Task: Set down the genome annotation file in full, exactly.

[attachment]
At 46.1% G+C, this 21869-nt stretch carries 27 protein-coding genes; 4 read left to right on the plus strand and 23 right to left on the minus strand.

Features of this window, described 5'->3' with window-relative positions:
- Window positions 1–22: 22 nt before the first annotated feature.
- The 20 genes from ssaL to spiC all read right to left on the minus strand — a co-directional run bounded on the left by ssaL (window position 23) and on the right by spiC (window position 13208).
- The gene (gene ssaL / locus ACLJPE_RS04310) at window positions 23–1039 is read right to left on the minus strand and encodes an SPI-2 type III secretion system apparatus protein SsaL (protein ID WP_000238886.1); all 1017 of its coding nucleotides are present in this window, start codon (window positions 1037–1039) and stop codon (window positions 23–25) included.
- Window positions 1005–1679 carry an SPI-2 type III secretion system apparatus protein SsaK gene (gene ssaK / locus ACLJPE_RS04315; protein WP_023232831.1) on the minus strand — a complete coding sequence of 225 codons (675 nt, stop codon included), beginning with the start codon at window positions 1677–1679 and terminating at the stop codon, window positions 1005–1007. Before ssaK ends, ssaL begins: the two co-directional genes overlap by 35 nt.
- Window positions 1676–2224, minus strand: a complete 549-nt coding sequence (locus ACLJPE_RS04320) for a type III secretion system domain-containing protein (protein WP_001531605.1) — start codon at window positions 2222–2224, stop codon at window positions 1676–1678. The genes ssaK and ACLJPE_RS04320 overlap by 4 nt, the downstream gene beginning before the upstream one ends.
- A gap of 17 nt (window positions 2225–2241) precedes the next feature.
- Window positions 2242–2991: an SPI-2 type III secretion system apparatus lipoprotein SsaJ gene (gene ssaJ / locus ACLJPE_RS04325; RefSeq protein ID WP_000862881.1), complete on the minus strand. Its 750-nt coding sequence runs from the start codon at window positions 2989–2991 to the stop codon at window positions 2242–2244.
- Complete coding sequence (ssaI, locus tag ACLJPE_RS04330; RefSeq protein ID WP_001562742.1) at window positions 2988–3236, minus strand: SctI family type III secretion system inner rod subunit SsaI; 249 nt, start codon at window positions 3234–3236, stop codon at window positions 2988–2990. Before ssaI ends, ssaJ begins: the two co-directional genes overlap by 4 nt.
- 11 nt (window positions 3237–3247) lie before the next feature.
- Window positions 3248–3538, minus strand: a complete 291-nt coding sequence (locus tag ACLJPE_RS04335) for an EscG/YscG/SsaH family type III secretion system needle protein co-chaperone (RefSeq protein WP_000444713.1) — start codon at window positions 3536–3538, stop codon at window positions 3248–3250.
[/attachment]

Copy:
At 46.1% G+C, this 21869-nt stretch carries 27 protein-coding genes; 4 read left to right on the plus strand and 23 right to left on the minus strand.

Features of this window, described 5'->3' with window-relative positions:
- Window positions 1–22: 22 nt before the first annotated feature.
- The 20 genes from ssaL to spiC all read right to left on the minus strand — a co-directional run bounded on the left by ssaL (window position 23) and on the right by spiC (window position 13208).
- The gene (gene ssaL / locus ACLJPE_RS04310) at window positions 23–1039 is read right to left on the minus strand and encodes an SPI-2 type III secretion system apparatus protein SsaL (protein ID WP_000238886.1); all 1017 of its coding nucleotides are present in this window, start codon (window positions 1037–1039) and stop codon (window positions 23–25) included.
- Window positions 1005–1679 carry an SPI-2 type III secretion system apparatus protein SsaK gene (gene ssaK / locus ACLJPE_RS04315; protein WP_023232831.1) on the minus strand — a complete coding sequence of 225 codons (675 nt, stop codon included), beginning with the start codon at window positions 1677–1679 and terminating at the stop codon, window positions 1005–1007. Before ssaK ends, ssaL begins: the two co-directional genes overlap by 35 nt.
- Window positions 1676–2224, minus strand: a complete 549-nt coding sequence (locus ACLJPE_RS04320) for a type III secretion system domain-containing protein (protein WP_001531605.1) — start codon at window positions 2222–2224, stop codon at window positions 1676–1678. The genes ssaK and ACLJPE_RS04320 overlap by 4 nt, the downstream gene beginning before the upstream one ends.
- A gap of 17 nt (window positions 2225–2241) precedes the next feature.
- Window positions 2242–2991: an SPI-2 type III secretion system apparatus lipoprotein SsaJ gene (gene ssaJ / locus ACLJPE_RS04325; RefSeq protein ID WP_000862881.1), complete on the minus strand. Its 750-nt coding sequence runs from the start codon at window positions 2989–2991 to the stop codon at window positions 2242–2244.
- Complete coding sequence (ssaI, locus tag ACLJPE_RS04330; RefSeq protein ID WP_001562742.1) at window positions 2988–3236, minus strand: SctI family type III secretion system inner rod subunit SsaI; 249 nt, start codon at window positions 3234–3236, stop codon at window positions 2988–2990. Before ssaI ends, ssaJ begins: the two co-directional genes overlap by 4 nt.
- 11 nt (window positions 3237–3247) lie before the next feature.
- Window positions 3248–3538, minus strand: a complete 291-nt coding sequence (locus tag ACLJPE_RS04335) for an EscG/YscG/SsaH family type III secretion system needle protein co-chaperone (RefSeq protein WP_000444713.1) — start codon at window positions 3536–3538, stop codon at window positions 3248–3250.